TeamCity cannot start

We use TeamCity at work as our Continuous Integration server. It’s a very useful tool. This morning it wasn’t running because of a sys admin change. Most of our servers are virtual machines and the change was to do with configuring the SCSI. I’m not quite certain why the change was made but it involved a re-start to the servers.

Now, as far as I’m concerned a re-start to the server shouldn’t have caused problems but of course sometimes it does. One of the reasons why is that settings are altered every so often and re-starting a server causes some of these changes to be re-set or for default settings to start.

I access TeamCity via a URL and when I found I couldn’t my first thoughts were that the service wasn’t running on the server. I logged onto the server but the services were running. Checking the log files for TeamCity told me that ‘something’ was using port 80, which TeamCity needed to use. I also checked the firewalls just in case any of the them had reset and were now blocking access. TeamCity accesses a remote database.

The steps we took at work to solve this were as follows.

  1. We read the logs this told us that it TeamCity could not use port 80.
  2. We looked at Task Manager, then Resource Monitor (the server is Windows 2008 R2) where we could see that ‘something’ with process ID 4 was using port 80.
  3. We downloaded ProcessExplorer to find that it was the ‘NT Kernel & System’ that was using port 80, although we could have used Task Manager to tell us this, we just needed to altered the view to show process ids.
  4. We then read this really good article about “NT Kernel & System using Port 80”¬†this told us that we needed to disable the Web Deployment Agent Service. This was the culprit using port 80.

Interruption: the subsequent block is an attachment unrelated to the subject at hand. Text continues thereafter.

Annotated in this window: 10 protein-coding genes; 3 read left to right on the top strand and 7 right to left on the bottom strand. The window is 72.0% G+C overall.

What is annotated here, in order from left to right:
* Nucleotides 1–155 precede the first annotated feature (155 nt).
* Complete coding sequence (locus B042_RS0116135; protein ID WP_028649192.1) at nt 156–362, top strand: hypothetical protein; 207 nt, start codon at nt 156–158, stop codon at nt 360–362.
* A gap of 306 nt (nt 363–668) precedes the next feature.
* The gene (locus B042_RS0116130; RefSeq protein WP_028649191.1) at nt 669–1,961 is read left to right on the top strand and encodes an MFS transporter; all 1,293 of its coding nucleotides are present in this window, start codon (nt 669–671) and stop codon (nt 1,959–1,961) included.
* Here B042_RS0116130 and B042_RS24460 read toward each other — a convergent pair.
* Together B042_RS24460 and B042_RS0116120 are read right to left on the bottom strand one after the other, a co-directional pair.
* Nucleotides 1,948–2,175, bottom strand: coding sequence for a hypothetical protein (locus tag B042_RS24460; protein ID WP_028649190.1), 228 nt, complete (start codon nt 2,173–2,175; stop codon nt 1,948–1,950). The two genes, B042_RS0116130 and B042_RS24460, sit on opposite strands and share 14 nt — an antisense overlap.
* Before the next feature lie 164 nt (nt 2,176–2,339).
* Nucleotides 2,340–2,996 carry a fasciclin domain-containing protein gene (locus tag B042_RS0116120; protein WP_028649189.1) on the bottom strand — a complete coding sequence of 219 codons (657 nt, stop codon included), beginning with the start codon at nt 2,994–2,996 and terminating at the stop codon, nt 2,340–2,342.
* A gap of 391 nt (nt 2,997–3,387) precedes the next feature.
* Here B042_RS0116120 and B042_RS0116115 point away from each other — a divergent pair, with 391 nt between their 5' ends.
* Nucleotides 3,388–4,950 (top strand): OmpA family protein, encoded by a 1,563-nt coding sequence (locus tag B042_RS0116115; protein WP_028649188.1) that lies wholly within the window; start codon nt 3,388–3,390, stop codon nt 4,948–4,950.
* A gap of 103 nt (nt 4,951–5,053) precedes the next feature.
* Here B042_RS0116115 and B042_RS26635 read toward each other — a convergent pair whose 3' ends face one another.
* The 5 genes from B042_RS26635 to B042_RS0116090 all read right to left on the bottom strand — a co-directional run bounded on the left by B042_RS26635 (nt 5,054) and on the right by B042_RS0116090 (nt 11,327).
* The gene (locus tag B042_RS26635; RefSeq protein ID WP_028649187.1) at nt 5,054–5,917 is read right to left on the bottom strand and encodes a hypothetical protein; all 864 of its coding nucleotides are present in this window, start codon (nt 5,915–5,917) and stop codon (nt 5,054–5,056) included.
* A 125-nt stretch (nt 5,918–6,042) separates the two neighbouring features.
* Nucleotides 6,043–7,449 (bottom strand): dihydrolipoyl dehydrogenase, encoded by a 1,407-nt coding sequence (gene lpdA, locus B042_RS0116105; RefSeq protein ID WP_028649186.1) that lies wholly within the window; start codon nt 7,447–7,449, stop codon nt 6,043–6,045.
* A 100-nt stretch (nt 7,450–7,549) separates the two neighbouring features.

Note, I say we since Richard at work helped me a lot to solve this. I’m a touch disappointed with myself since I guessed what had happened, the server restart had caused something to reset but I hadn’t found what had done it. I sometimes have a blinked approach where I stare at one thing wondering why I can’t find what is wrong. What is often needed is to step back and look again with fresh eyes.

All this is experience though and I’m writing it down so I’ve got something to refer back to. Hope this helps someone else too.

This is the article that Luke Browning wrote that helped me.

NT Kernel & System using Port 80
I had been trying to set up Internet Information Services (IIS) under Windows 7 to use PHP and MySQL to save myself the trouble of having both IIS and XAMPP installed. After a short time I managed to get it running rather easily using the Web Platform Installer. This was great apart from a couple of small annoyances when developing PHP applications. After a few weeks of use, I decided it was about time to switch back to XAMPP as it removed all of the annoyances I had encountered – here, I ran into a couple of problems!

IIS Removal
I began by uninstalling IIS from the “Turn Windows features on or off” dialog in “Programs and Features”. This seemed to go fine and about a minute later I was rebooting my system.

Once my system had rebooted, I began the installation of XAMPP and got right to the end where it mentioned apache could not start. I thought this must be due to having some other peice of software bound to port 80, e.g. IIS didn’t uninstall correctly or Skype was running – neither of which were the case. I downloaded a tool called TCPView which allows me to see all of the connections from my machine and which application they originate from. I found the http protocal that was listening on the local port (being port 80) belonged to System (PID 4).

Upon looking up this process in Task Manager, I found it to be the “NT Kernel & System” which immedietly made me assume it was an incomplete removal of IIS. I tried reinstalling and removing IIS, uninstalling all of the related web tools such as the Web Platform Installer, IIS Redirects and finally rebooting the system a couple of times. None of these methods fixed the problem and Google searches were not finding any useful information.

The Solution
It appears there are a couple of different applications that can cause this same problem;

1.IIS is still running.
2.SQL Server Reporting Services is running.
3.Web Deployment Agent Service is running (this was my problem).